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Chaos behind the screens
Bipin Chandran |
December 20, 2003
It's a story with more twists and turns than a bad television soap. On one side are the cable operators and the powerful Multi Service Operators who are determined to push through the Conditional Access System.
On the other are the giant broadcasters who are blocking every move and doing their level best to scuttle the launch of CAS.
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Watching from the sidelines is the Government which set the ball rolling, but which is now washing its hands of the entire controversy.
In the middle of this gigantic battlefield are customers like cricket fan Raman Arora. This week Arora -- and 400,000 others who live in south Delhi -- missed large chunks of the thrilling India-Australia 2nd Test in Adelaide because their screens went blank at crucial stages.
After a compromise deal most viewers finally got to watch the winning run being scored. But they are still being starved of most key channels and have to do without the daily dose of Hollywood, Bollywood and many popular soaps.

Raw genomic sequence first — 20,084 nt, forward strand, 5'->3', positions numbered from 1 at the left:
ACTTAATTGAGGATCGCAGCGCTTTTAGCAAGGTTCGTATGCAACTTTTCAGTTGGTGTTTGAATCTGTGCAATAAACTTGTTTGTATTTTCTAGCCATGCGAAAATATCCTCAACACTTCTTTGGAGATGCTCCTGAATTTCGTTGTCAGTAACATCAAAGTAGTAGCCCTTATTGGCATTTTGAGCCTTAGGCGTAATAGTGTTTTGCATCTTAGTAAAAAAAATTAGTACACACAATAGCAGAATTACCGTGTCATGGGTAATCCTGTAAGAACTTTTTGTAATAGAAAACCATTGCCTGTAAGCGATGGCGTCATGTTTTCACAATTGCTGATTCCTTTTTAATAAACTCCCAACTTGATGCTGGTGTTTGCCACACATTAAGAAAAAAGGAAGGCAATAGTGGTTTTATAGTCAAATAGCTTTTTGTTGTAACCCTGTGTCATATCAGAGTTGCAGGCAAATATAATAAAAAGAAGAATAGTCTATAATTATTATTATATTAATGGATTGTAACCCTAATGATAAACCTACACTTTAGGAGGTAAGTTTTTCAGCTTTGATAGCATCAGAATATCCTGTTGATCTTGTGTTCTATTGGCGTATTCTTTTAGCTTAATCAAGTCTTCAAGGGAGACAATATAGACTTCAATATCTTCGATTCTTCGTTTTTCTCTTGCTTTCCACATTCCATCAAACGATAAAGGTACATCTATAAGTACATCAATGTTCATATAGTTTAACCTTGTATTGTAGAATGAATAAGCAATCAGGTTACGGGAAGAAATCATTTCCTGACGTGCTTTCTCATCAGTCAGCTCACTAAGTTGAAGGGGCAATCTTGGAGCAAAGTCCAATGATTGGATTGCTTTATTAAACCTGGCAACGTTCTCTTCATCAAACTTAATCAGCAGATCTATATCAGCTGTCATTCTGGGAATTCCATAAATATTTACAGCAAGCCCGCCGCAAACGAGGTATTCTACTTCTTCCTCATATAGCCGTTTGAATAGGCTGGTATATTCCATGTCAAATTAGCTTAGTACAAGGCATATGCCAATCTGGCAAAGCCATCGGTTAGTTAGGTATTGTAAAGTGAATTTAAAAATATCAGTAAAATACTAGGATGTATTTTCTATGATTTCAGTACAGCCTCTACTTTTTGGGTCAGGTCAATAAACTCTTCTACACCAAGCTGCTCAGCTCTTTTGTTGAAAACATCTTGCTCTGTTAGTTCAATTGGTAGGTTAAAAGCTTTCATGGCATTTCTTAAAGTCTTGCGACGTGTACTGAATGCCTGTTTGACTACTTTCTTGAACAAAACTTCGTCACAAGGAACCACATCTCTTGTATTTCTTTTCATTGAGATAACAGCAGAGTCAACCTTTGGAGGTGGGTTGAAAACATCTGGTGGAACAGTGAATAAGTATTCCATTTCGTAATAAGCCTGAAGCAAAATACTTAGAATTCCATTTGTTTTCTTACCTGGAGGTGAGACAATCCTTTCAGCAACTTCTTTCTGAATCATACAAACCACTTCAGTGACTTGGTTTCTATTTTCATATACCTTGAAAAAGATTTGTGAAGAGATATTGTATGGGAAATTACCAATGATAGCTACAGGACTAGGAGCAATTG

Why has CAS returned to the headlines and why did the cable operators strike this week?
Possibly because they figured that customers desperate to watch the India Australia series would sign up double quick for their set-top boxes. But the rushed exercise turned into a fiasco because the operators forgot a few details.
Most importantly, they gave little or no warning about the impending blackout. In some homes customers received one-page sheets informing them that they would have to buy or hire a set-top box and giving details about how much this would cost.